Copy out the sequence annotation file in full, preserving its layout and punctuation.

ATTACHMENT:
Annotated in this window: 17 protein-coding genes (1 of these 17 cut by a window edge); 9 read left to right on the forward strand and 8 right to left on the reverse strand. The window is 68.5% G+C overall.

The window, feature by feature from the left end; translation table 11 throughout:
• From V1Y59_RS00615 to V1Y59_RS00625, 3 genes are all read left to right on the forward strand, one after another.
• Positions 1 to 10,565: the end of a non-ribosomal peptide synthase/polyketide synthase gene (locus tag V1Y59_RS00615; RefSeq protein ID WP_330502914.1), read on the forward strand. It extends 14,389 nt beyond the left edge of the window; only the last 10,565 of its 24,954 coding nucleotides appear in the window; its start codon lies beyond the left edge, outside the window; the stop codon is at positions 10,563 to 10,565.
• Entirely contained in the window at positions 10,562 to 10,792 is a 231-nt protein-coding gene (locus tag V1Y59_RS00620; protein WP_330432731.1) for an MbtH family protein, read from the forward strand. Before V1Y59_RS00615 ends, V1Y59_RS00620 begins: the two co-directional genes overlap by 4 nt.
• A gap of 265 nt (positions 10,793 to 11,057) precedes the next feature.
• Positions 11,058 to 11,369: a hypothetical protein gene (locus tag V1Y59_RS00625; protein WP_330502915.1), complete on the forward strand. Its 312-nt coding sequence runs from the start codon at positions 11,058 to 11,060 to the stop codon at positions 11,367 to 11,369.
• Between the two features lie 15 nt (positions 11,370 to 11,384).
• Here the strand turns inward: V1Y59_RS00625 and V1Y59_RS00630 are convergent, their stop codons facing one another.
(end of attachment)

Annotated in this window: 17 protein-coding genes (1 of these 17 cut by a window edge); 9 read left to right on the forward strand and 8 right to left on the reverse strand. The window is 68.5% G+C overall.

The window, feature by feature from the left end; translation table 11 throughout:
• From V1Y59_RS00615 to V1Y59_RS00625, 3 genes are all read left to right on the forward strand, one after another.
• Positions 1 to 10,565: the end of a non-ribosomal peptide synthase/polyketide synthase gene (locus tag V1Y59_RS00615; RefSeq protein ID WP_330502914.1), read on the forward strand. It extends 14,389 nt beyond the left edge of the window; only the last 10,565 of its 24,954 coding nucleotides appear in the window; its start codon lies beyond the left edge, outside the window; the stop codon is at positions 10,563 to 10,565.
• Entirely contained in the window at positions 10,562 to 10,792 is a 231-nt protein-coding gene (locus tag V1Y59_RS00620; protein WP_330432731.1) for an MbtH family protein, read from the forward strand. Before V1Y59_RS00615 ends, V1Y59_RS00620 begins: the two co-directional genes overlap by 4 nt.
• A gap of 265 nt (positions 10,793 to 11,057) precedes the next feature.
• Positions 11,058 to 11,369: a hypothetical protein gene (locus tag V1Y59_RS00625; protein WP_330502915.1), complete on the forward strand. Its 312-nt coding sequence runs from the start codon at positions 11,058 to 11,060 to the stop codon at positions 11,367 to 11,369.
• Between the two features lie 15 nt (positions 11,370 to 11,384).
• Here the strand turns inward: V1Y59_RS00625 and V1Y59_RS00630 are convergent, their stop codons facing one another.